Computational genomics with R. With the assistance of Verdan Franke, Bora Uyar and Jonathan Ronen. (English) Zbl 1482.92002

Chapman & Hall/CRC Computational Biology Series. Boca Raton, FL: CRC Press (ISBN 978-1-4987-8185-5/hbk; 978-0-429-08431-7/ebook). xxii, 440 p. (2021).
The book spans a broad range of fundamental notions that form the basis of modern genomics analyses. The book is structured in 11 chapters, split into three semantic parts: an overview of genomics and an introduction to R, in the given context, a summary of machine learning approaches, and an illustration of analyses steps for RNAseq, epigenetics and multi-omics pipelines.
The book commences with two introductory chapters, the first one on genomics concepts, and the second on R, as programming environment. The former overviews the central dogma of molecular biology, underlining key concepts such as genome, gene, transcriptional and post-transcriptional regulation. High-throughput experimental approaches for quantifying the various modalities are also introduced. The latter chapter starts with an outline of data analysis steps and an argument in favour of using R as analysis environment. Basic concepts such as data structures and data types, input and output of data (including visualisation approaches) are presented.
The second part of the book focuses on statistics and machine learning approaches; it spans three chapters. In chapter three statistical tests for assessing differences between samples (distributions) are overviewed. Summarising approaches such as mean, median, variation, confidence intervals are backed up with details on t-tests and multiple testing corrections; also included are linear models and correlations. In the fourth chapter the author focuses on unsupervised learning and presents details on clustering approaches (distance metrics, and the hierarchical and k-mean clustering) and dimensionality reduction (principal component analysis, multi-dimensional scaling and t-distributed stochastic neighbour embedding, tSNEs). The fifth chapter is built on supervised machine learning models, illustrated using a case study on disease subtypes derived from genomics data. The standard steps for data pre-processing (transformations, filtering, scaling and handling of missing values) are followed by concepts on cross-validation and bootstrapping. Additional details on parameter tuning, class imbalance and dealing with correlated predictors are also included. In terms of models, decision trees and random forests contrasted with logistic regression are presented. Also mentioned are gradient boosting, support vector machines, ensemble learning, and brief details on neural networks and deep learning.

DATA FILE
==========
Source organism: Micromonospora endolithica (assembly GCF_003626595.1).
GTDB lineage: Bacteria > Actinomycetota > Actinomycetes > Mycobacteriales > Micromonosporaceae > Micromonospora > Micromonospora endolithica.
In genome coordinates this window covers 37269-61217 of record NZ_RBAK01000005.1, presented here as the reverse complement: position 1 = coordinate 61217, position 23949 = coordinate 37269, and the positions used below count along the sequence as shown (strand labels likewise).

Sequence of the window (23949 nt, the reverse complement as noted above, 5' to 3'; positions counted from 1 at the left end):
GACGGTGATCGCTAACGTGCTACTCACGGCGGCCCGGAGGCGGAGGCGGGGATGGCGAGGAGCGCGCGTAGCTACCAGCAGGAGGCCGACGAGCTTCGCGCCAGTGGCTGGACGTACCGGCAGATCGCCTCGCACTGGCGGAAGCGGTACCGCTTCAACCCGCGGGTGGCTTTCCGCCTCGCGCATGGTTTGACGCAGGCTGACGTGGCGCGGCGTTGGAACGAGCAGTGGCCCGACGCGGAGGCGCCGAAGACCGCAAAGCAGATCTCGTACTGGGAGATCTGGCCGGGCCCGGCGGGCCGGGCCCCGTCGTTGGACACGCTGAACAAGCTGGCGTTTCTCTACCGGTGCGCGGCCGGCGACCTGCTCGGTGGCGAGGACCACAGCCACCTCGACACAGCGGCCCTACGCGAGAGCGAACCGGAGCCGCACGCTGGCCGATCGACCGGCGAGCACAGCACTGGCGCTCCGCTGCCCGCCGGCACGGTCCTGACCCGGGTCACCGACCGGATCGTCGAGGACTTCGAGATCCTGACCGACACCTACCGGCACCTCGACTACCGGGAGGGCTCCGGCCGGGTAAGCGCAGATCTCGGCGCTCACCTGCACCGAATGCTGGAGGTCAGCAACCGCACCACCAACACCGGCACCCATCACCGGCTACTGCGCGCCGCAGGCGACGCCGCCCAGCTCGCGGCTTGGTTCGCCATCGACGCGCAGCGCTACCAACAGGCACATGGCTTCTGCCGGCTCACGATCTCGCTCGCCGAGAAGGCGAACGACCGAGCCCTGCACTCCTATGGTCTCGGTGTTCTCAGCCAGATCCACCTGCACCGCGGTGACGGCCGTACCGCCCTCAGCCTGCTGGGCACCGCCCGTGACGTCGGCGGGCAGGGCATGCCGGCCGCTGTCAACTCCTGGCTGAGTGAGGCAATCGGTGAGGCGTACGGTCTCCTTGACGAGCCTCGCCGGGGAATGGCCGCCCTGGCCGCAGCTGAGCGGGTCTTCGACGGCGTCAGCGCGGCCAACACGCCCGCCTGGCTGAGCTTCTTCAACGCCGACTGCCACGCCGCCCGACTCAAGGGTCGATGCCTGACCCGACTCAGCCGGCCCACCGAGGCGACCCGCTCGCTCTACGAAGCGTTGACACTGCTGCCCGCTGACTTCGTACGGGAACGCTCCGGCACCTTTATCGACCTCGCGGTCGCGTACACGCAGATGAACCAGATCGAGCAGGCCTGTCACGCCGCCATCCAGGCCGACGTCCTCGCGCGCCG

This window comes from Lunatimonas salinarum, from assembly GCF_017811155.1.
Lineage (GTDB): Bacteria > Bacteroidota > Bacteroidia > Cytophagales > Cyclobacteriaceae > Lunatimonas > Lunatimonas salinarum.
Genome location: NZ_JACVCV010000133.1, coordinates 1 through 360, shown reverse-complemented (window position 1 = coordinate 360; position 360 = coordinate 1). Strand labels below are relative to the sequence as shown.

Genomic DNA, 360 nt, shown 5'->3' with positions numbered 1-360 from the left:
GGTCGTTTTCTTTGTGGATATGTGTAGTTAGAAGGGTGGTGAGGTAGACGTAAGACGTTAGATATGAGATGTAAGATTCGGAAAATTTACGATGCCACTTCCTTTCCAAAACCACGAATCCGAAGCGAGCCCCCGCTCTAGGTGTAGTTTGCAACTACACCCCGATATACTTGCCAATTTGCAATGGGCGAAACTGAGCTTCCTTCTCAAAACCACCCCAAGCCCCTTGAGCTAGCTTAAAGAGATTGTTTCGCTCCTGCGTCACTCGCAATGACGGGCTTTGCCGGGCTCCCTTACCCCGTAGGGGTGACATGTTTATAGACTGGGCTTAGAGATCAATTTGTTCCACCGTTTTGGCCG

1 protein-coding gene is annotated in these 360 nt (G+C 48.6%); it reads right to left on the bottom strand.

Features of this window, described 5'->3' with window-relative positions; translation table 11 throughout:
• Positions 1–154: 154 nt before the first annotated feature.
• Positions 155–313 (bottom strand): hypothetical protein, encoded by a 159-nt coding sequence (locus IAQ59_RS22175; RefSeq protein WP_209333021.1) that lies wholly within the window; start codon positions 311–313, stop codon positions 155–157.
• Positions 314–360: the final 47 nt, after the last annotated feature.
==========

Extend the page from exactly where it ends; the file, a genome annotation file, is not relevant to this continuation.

The third part of the book focuses on approaches for handling high throughput datasets. In Chapter 6 the author overviews functionalities of the GenomicRanges package in R; also discussed are method for summarising expression and visualising the outputs (karyograms and circos plots).
The RNAseq overview spans Chapters 7 and 8; for the former, the focus lies on quality-checking, pre-processing and aligning reads; following an overview of the fastq and fasta formats, approaches for assessing the read quality are discussed (quality scores, nucleotide composition). Options for read filtering and trimming are also included, next to alternatives for mapping the reads on reference genomes/ transcriptomes. In Chapter 8 the author overviews the standard steps of quantifying gene expression, normalisation and assessment of differential expression. The chapter concludes with enrichment analyses and other approaches for accounting for variation within measurements.
The epigenetic high throughput experiments are discussed in Chapters 9 and 10 (corresponding to ChIPseq and bisulphite sequencing, respectively). In Chapter 9 the protein/DNA interactions and sources of experimental biases (antibody specificity, PCR amplification, sequencing depth) are introduced first. Next, the pre-processing and quality control steps are introduced, with an emphasis on biases side-effects (visualised in genome browsers, and quantified as across-strand cross-correlation and GC bias). Also included are approaches for calling narrow and broad peaks, and the subsequent biological interpretation via motif discovery. Chapter 10 presents in detail the experiment characteristics of bisulphite sequencing. The particularities of the methylation files (and calls) precede a pipeline for differential methylation and segmentation.
The book concludes with a chapter on integrating multiple high-throughput datasets (as example a multi-omics dataset from colorectal cancer is put forward). An overview of latent variable models for multi-omics integration is followed by a summary of matrix factorisation approaches for unsupervised integration; theoretical aspects of multiple factor analysis and joint non-negative matrix factorisation are backed up with details of the iCluster approach. The unsupervised methods are further expended with an outline of one-hot clustering and an illustration of the k-means clustering in this context. The chapter ends with proposed biological interpretations of the latent factors (assessment of loading vectors, enrichment analyses and role of additional covariates).
All chapters include exercises that strengthen the concepts presented to examples and case studies. The book is thoroughly decorated with references, that recommend it to a wide audience, and making this an excellent starting point for novices and experienced users alike.


92-02 Research exposition (monographs, survey articles) pertaining to biology
92D10 Genetics and epigenetics
62P10 Applications of statistics to biology and medical sciences; meta analysis
Full Text: DOI